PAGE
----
Monterey Faces: Meet John Herbert, former municipal councillor

Linda Foubister interviews John Herbert of the Monterey Recreation Activity Association

Monterey centre volunteer Linda Foubister interviews John Herbert, board member of the Monterey Recreation Activity Association.

What brought you to the Victoria area? And what is your life history?

I was born and raised in Saanich, graduating from the original Mt. Douglas High School. My father was born in 1872 in England and emigrated to Canada as a teenager. He homesteaded a property east of Edmonton and developed a farm. In 1898, he took a break to go to the Yukon gold rush. He moved to Victoria in 1927 and bought acreage in Saanich where I was born in 1935.

I attended UBC after high school, receiving a Bachelor of Commerce. I articled with Peat Marwick Mitchell, as the firm was known then, and earned my designation as a Chartered Accountant. I practiced for a number of years both in Vancouver and Victoria and then joined the provincial government, where I ran the Pharmacare program and then became the Senior Financial Officer for the Ministry of Health.

When I was studying at university in Vancouver, I met my wife Ann; we have been married for 57 years and have three children and three grandchildren.

I served 15 years on Oak Bay council and before that, 12 years on the Oak Bay Board of Variance. As a former politician, I have been asked what are the ideal qualities for a politician. I answer: “common sense.”

What do you like about living in Oak Bay?

We have lived in the same house near Willows Beach for 50 years. I like the beauty of Oak Bay’s surroundings, the simplicity of our rules and regulations and our unique village.

How long have you been a member of the Monterey Recreation Centre?

I have been a member of Monterey Recreation Centre for three and a half years. During the time I served on Oak Bay council, I was careful to avoid conflict of interest situations and for that reason, I didn’t join the centre. In 2014, I didn’t run for election so I was then free to join.

What are you most proud of during your time as an Oak Bay councillor?

In 2006, Oak Bay celebrated its centennial and I chaired the Centennial Committee that was responsible for events and legacy projects, such as the Town Clock and the new Windsor Park Pavilion. The Town Clock on Oak Bay Avenue was built by a company called It’s About Time. I remember travelling to Langley to check on the progress of the clock and going to a shack where three bearded craftsmen worked. They did a remarkable job making the clock. It has a traditional exterior, but inside is a high-tech clock using satellite-based time. The Business Improvement Association and residents sponsored our wonderful clock.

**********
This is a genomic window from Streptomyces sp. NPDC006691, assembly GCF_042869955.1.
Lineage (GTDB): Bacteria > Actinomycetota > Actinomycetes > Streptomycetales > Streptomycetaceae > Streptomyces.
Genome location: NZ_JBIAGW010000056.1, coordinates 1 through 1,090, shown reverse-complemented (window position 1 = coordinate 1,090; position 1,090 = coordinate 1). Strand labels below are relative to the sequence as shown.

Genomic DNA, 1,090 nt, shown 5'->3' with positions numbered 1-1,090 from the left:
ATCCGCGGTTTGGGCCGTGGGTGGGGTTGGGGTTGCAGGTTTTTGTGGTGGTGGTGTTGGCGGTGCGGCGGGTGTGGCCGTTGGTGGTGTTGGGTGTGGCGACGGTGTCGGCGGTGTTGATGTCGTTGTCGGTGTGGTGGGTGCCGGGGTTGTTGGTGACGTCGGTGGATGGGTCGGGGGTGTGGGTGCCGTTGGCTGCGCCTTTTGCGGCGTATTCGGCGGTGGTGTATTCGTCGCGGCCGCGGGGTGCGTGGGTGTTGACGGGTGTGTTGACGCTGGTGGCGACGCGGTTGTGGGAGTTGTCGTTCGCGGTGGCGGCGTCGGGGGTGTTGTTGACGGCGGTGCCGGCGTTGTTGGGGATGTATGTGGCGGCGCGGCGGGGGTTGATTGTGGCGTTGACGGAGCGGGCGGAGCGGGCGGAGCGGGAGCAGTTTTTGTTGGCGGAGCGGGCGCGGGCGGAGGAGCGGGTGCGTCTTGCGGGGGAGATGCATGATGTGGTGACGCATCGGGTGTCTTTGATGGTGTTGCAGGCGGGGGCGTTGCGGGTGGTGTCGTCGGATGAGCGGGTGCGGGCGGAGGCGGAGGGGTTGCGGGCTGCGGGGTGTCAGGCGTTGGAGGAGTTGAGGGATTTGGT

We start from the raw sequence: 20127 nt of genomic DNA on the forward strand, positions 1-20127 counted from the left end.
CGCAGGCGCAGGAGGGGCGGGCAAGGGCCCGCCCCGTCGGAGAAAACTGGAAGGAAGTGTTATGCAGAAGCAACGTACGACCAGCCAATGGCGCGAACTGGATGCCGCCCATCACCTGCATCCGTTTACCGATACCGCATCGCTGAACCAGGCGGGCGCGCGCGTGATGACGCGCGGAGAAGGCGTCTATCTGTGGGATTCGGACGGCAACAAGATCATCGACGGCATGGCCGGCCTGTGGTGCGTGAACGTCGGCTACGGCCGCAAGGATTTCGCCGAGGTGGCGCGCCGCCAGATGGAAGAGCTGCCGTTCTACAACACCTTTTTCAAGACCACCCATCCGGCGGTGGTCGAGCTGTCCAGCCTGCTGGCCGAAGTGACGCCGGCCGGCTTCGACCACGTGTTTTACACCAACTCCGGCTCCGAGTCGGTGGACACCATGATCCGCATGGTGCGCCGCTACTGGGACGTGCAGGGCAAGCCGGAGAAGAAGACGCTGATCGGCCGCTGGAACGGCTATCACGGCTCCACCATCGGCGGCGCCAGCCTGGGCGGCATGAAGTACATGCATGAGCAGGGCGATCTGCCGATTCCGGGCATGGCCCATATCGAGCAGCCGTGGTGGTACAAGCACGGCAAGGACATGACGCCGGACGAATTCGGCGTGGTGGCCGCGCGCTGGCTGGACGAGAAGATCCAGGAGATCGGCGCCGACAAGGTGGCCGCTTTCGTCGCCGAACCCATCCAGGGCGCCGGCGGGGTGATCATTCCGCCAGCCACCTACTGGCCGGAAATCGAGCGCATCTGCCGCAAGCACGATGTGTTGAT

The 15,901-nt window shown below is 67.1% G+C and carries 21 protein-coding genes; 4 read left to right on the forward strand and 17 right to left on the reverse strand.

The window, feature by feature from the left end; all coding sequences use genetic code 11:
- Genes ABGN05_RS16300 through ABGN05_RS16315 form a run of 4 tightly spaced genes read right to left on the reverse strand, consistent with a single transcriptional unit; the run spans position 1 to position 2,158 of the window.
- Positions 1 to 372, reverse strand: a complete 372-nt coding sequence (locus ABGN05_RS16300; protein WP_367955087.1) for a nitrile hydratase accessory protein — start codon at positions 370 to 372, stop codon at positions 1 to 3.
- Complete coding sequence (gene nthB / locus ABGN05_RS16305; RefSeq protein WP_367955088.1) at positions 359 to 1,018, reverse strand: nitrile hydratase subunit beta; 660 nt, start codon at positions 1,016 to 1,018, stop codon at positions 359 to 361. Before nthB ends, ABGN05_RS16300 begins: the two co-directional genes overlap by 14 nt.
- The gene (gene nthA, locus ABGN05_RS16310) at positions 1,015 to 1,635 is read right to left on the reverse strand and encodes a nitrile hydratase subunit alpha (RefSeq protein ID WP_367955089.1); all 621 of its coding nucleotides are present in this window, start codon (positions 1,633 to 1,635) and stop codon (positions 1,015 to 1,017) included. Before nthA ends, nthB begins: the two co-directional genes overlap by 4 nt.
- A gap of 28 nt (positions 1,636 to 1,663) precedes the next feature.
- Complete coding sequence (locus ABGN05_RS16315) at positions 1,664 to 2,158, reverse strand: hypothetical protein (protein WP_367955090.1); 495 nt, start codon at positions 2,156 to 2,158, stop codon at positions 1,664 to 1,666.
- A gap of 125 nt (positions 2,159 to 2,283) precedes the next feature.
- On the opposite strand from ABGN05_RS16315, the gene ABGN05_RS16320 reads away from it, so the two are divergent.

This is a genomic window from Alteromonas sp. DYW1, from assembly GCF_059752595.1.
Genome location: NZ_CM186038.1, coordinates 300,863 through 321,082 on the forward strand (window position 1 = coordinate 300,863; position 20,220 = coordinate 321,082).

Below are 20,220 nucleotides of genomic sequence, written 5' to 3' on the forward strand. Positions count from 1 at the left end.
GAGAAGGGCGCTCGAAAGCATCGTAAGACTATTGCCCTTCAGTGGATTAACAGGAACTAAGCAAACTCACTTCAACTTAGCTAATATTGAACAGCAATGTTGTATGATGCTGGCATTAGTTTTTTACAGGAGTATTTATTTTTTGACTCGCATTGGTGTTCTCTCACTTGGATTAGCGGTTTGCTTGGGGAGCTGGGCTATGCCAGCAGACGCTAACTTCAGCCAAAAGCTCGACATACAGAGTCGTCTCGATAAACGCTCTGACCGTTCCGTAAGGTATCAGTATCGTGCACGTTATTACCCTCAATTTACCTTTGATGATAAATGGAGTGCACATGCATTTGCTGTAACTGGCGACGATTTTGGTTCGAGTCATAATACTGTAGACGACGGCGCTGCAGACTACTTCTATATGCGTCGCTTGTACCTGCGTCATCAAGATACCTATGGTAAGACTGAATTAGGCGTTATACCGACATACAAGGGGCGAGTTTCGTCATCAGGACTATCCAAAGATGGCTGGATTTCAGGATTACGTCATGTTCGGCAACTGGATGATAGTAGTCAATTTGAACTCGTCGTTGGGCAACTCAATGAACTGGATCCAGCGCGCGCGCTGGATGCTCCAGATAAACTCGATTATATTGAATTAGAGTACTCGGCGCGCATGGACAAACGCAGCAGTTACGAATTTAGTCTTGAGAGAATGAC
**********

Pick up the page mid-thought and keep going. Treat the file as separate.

The Windsor Pavilion was rebuilt in 2005 on the site of the original building. The community really came together for its opening. The Victoria Symphony played in Windsor Park as the CIBC helped with the receipt of donations and Thrifty Foods Fairfield donated enough cake for 2,000 to 3,000 people.

What do you do as a member and a volunteer at Monterey Recreation Centre?

I serve as a Director at Large and I sit on the Finance Committee of the Monterey Recreation Activity Association. I try to do the tasks that are needed, such as seeking donations and publicity.

Why do you volunteer, what’s your motivation or reward?

I have been impressed with the centre for years, and I want to be useful.

What do you like about the centre?

It is an amazing place. There are so many things to do, such as hearing wonderful speakers, taking trips including outings to the Chemainus Theatre shows, and participating in a choice of 30 clubs. I have become interested in family history and I am thinking about joining the Family History Club.

How would you describe the centre to a newcomer?

People are astounded at how many things there are to do at the centre. A volunteer is available to show them around. The centre is a significant place, with excellent food service and its weekly events that are well attended. We have 2,400 members and of those, about 1,300 are Oak Bay residents.

What issues do you see with the centre?

The facility is getting older and requires maintenance. We are pressed for space and there are parking problems. Although the building is owned and run by the Municipality of Oak Bay, the MRAA provides funding for furnishings, equipment and other needed supports. As a non-profit organization, we can provide tax receipts for donations and I encourage people to make donations if they can.

What ideas do you have to improve the centre?

Our next project is to redo the lobby to make it more welcoming and free of drafts from the door. We have a variety of visions for the lobby.

What are you reading now?

I enjoy reading about World War II. When I was a child, my father would listen to London Calling on the radio, so I have a long history learning about the war. I am reading Last Hope Island by Lynne Olson about Britain and World War II and Lancaster to Berlin by Spike Thompson, an Allied bomber pilot in the war. I am rereading the biography of Katharine Graham, the publisher of the Washington Post.

What are your hobbies?

Travelling and wood working. Our love for travel began when my wife and I were first married and drove our Morris Minor across Canada to the east coast as far as Virginia. My favourite places to travel are China, Italy and Great Britain. We have just returned from Israel and London where we have stayed at the same B & B for years. In my spare time, I enjoy turning wood and making pieces such as tables. To stay fit, I work out on the tread mill at Henderson Park.

What would surprise people about you?

My father was 63 when I was born.

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